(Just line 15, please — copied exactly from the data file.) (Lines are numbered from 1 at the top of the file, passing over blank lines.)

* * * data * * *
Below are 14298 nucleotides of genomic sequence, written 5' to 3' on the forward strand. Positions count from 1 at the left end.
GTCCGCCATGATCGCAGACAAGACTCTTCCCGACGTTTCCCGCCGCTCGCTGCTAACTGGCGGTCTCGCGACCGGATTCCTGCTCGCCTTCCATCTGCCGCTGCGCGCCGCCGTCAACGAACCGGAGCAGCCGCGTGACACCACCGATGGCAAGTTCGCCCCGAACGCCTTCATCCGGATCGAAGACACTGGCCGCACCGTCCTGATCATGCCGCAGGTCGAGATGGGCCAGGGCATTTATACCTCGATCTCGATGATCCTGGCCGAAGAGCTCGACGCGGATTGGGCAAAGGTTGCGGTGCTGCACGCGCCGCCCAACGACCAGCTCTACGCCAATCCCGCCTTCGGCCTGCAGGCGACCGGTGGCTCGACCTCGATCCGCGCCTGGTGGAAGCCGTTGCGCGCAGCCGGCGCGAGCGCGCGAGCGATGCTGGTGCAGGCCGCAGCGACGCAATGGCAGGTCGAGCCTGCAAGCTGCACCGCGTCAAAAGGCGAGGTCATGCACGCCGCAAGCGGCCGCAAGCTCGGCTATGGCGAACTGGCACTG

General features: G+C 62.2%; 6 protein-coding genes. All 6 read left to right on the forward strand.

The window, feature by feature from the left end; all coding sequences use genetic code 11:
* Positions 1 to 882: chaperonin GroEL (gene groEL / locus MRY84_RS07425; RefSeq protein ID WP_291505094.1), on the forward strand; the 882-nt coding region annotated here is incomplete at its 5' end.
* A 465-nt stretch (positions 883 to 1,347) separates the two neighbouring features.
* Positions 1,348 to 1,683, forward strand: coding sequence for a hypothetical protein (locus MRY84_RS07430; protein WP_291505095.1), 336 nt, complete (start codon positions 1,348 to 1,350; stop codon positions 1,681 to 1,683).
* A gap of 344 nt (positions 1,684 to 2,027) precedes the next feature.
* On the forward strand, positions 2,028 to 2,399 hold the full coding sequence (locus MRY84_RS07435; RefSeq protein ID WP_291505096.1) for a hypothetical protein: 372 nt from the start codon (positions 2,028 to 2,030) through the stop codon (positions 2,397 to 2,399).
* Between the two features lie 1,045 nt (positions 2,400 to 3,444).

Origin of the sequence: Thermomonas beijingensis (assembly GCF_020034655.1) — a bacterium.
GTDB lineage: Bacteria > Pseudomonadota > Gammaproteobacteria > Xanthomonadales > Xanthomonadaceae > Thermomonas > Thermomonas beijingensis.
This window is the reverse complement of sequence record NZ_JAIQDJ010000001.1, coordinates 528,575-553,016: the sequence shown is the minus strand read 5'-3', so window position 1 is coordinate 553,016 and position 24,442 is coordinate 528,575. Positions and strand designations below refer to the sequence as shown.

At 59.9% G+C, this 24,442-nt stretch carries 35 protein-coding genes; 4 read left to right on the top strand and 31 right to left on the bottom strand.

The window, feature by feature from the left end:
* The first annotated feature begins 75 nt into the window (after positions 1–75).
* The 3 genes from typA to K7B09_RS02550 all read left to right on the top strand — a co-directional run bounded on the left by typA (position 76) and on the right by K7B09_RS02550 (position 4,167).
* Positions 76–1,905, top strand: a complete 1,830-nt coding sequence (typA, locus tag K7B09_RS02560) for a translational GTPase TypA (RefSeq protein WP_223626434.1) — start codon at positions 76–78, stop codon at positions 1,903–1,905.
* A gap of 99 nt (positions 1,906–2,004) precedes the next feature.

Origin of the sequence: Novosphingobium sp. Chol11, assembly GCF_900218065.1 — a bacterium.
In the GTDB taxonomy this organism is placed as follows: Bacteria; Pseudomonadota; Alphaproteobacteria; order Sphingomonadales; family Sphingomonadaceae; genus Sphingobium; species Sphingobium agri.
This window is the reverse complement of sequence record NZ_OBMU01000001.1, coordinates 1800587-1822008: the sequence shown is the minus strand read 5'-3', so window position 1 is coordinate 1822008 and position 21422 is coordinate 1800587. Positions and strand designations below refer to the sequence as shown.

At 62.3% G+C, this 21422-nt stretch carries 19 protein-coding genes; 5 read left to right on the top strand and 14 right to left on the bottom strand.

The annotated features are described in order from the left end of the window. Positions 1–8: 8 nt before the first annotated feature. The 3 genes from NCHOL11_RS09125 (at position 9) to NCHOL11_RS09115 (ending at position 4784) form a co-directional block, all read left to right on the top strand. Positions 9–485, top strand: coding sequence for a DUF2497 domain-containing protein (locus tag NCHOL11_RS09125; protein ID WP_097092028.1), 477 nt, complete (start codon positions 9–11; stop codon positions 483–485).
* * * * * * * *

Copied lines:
The window, feature by feature from the left end: